There seemed to be minimal damage in those countries where piracy is rampant. Film still finished No. 1 in many of those territories, including China, Malaysia, the Philippines and Singapore. In Germany, “Wolverine” grossed $4 million, the lowest of the four “X-Men” films. It also came in second in South Korea at $3 million.

But in Singapore and Malaysia, “Wolverine” marked the biggest Fox opening of all time, earning $1.6 million and $1.2 million, respectively. Pic grossed $990,000 in the Philippines, the top opening of the year.

Germany and Singapore in particular are known as hotbeds of illegal movie downloads.

“Wolverine’s” international appeal was impressive, and virtually matched the opening of the “X-Men: The Last Stand.”

The U.K led the way with $9.8 million — the best Brit launch of the year. That was followed by France ($7.4), Australia ($5.7 million), Spain ($5.5 million), Brazil ($4.8 million), Russia ($3.7 million) and Italy ($3.5 million).

In addition to piracy, Fox also had to contend with the flu epidemic, which closed down cinemas in Mexico City and other Mexican cities.

Fox postponed the launch of “Wolverine” in Mexico until May 14, situation permitting. Mexico is an important territory for the “X-Men” franchise.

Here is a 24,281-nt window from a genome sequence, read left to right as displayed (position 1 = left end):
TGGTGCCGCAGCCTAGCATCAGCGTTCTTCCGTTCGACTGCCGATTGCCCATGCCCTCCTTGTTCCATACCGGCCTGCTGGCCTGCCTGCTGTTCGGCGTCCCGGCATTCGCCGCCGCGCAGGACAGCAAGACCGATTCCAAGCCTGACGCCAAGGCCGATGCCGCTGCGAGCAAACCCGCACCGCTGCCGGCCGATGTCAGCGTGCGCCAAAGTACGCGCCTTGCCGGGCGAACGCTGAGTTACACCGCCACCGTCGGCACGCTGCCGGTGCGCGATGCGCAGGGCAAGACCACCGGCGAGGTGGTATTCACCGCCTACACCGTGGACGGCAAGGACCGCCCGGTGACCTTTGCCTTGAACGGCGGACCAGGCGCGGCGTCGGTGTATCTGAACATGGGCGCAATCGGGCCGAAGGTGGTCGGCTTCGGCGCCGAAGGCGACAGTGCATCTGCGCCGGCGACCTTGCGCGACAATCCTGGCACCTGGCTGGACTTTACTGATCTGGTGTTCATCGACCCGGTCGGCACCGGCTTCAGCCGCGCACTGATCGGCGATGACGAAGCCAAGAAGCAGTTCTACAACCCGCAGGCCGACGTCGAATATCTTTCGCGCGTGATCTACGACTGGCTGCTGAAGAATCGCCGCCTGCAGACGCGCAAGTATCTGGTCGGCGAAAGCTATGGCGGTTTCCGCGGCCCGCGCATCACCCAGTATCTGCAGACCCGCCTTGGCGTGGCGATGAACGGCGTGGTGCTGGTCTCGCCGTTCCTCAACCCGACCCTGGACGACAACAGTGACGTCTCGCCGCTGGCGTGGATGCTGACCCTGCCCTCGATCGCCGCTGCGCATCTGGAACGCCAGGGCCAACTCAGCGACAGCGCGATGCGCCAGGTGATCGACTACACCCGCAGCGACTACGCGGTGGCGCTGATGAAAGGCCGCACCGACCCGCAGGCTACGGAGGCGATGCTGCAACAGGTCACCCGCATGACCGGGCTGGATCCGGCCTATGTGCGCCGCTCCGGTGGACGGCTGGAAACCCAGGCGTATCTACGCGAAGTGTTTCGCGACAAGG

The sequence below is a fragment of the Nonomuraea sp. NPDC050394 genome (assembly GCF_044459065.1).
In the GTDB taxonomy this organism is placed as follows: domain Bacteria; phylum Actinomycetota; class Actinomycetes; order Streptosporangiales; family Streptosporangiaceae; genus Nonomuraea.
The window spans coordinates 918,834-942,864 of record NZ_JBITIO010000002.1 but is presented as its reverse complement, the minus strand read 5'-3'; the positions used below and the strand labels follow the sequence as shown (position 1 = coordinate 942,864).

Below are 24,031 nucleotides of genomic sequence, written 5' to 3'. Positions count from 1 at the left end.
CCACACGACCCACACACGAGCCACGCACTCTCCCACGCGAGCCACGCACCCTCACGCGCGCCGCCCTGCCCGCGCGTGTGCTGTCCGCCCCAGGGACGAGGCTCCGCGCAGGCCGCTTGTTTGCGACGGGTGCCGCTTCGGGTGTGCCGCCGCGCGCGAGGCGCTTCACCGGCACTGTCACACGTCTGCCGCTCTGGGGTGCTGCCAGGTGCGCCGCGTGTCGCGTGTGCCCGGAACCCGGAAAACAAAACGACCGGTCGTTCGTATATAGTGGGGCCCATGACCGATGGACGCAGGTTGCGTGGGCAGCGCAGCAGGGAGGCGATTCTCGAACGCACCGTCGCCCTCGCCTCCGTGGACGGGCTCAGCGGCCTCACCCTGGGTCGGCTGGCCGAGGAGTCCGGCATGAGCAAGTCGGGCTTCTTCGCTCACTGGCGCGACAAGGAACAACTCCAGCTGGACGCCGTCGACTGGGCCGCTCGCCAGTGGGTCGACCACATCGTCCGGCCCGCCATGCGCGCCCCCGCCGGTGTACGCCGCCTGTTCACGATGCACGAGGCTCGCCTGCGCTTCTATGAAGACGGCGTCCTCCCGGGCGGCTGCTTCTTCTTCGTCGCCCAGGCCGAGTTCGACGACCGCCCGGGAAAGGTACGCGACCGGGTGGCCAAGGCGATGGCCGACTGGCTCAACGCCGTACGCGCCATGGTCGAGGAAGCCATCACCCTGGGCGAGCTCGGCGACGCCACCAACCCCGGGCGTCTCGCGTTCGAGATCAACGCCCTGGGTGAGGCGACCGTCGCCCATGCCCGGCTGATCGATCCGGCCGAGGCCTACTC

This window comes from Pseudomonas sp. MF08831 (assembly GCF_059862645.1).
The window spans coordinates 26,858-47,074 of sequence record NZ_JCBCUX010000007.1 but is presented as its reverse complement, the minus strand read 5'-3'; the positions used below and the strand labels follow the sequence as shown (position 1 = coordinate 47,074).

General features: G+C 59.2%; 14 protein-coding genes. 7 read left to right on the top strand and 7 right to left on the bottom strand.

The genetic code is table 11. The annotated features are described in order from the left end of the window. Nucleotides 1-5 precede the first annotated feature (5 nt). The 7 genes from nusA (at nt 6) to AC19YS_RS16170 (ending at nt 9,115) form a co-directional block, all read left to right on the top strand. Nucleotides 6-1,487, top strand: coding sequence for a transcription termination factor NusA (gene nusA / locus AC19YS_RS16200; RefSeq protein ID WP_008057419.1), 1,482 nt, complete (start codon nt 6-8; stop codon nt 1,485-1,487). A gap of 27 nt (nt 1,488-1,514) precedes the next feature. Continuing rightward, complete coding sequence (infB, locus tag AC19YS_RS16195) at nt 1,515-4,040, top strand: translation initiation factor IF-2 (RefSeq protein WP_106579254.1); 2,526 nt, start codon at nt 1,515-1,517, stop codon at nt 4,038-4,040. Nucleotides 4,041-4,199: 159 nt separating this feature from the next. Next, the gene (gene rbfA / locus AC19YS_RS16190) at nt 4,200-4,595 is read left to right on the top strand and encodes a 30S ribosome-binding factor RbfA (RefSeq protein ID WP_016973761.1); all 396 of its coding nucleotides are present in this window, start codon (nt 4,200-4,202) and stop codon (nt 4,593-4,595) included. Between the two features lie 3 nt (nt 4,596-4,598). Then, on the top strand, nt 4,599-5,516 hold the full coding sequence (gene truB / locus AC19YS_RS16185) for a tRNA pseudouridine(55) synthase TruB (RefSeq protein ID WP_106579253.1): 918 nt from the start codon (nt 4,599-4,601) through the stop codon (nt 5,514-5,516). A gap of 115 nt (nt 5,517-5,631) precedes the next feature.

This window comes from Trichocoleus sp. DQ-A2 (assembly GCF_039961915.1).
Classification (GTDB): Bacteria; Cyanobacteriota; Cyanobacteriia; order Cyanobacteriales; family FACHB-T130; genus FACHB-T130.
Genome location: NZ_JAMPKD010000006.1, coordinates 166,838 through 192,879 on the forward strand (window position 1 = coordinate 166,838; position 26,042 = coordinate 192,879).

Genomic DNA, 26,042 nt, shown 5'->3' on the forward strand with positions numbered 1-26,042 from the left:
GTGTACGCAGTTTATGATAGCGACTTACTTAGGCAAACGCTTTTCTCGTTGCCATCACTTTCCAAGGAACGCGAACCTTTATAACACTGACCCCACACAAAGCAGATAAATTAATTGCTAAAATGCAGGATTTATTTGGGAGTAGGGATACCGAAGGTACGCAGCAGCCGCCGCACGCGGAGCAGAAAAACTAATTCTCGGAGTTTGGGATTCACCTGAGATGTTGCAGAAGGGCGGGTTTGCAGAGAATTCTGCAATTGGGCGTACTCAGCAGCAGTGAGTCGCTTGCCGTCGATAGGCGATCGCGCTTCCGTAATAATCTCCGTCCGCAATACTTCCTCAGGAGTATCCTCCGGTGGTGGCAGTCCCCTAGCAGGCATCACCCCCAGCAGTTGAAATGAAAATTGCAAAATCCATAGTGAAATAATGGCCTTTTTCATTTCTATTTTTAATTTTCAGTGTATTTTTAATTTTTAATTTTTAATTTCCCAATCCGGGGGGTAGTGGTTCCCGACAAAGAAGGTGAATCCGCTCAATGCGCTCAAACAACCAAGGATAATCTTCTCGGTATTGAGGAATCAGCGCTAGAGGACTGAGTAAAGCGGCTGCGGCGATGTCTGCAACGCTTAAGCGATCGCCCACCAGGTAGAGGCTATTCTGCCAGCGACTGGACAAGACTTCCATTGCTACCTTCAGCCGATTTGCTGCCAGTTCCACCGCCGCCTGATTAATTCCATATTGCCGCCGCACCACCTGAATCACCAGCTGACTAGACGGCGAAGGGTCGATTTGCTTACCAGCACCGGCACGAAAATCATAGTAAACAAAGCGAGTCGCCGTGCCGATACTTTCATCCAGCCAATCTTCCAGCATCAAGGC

As with any franchise that sees multiple installments, “Wolverine” had to pass the muster with fanboys. Movie got so-so reviews, but it was still able to win over its core demo — at least on opening weekend.

On Friday, “Wolverine” will have to contend with Paramount’s “Star Trek,” which opens day and date. (Par has postponed the Mexican launch until June 5.)

Warners prexy of distribution Dan Fellman said that “Ghosts of Girlfriends Past” came right in line with expectations. Of the audience, 70% were women, while 30% were under the age of 25. He said the Matthew McConaughey-Jennifer Garner starrer should see strong legs next weekend because of Mother’s Day.

Fellman, giving a shout out to New Line, also pointed to the continuing box office success of Zac Efron starrer “17 Again.” In addition to staying high up on the domestic B.O. chart, “17 Again” came in No. 2 at the international box office with $8.3 million at 1,852 in 25 markets, led by a $3.6 million launch in Spain. Pic has cumed $38 million overseas for a worldwide tally of $86.5 million.

In its first major foreign launches, Disney’s “Hannah Montana: The Movie” connected with its preteen demo with $6.7 million at 1,050 in a dozen markets. On the domestic side, “Hannah Montana” placed No. 9 in its fourth weekend, declining 37% to an estimated $4.1 million.

Universal’s Russell Crowe topliner “State of Play” continues to struggle. In North America, film finished at No. 10, grossing $3.7 million in its third weekend for a domestic cume of $30.9 million. Film earned a respectable $5.1 million at 1,422 in 14 territories for the weekend, bringing the foreign cume to $12.4 million and a worldwide tally of $43.4 million.

The notable specialty opener was Jim Jarmusch’s “The Limits of Control.” The Focus Features release posted a per-location average of $18,087 with an estimated $54,233 from three theaters. Results were strongest from Jarmusch’s Manhattan homebase.

In its second week, Sony Pictures Classics’ docu “Tyson” grossed $70,910 from 13 screens for a cume of $201,445.

Michael Keaton’s directing debut “The Merry Gentleman” from Samuel Goldwyn Films opened in three markets, with $72,240 from 24 screens.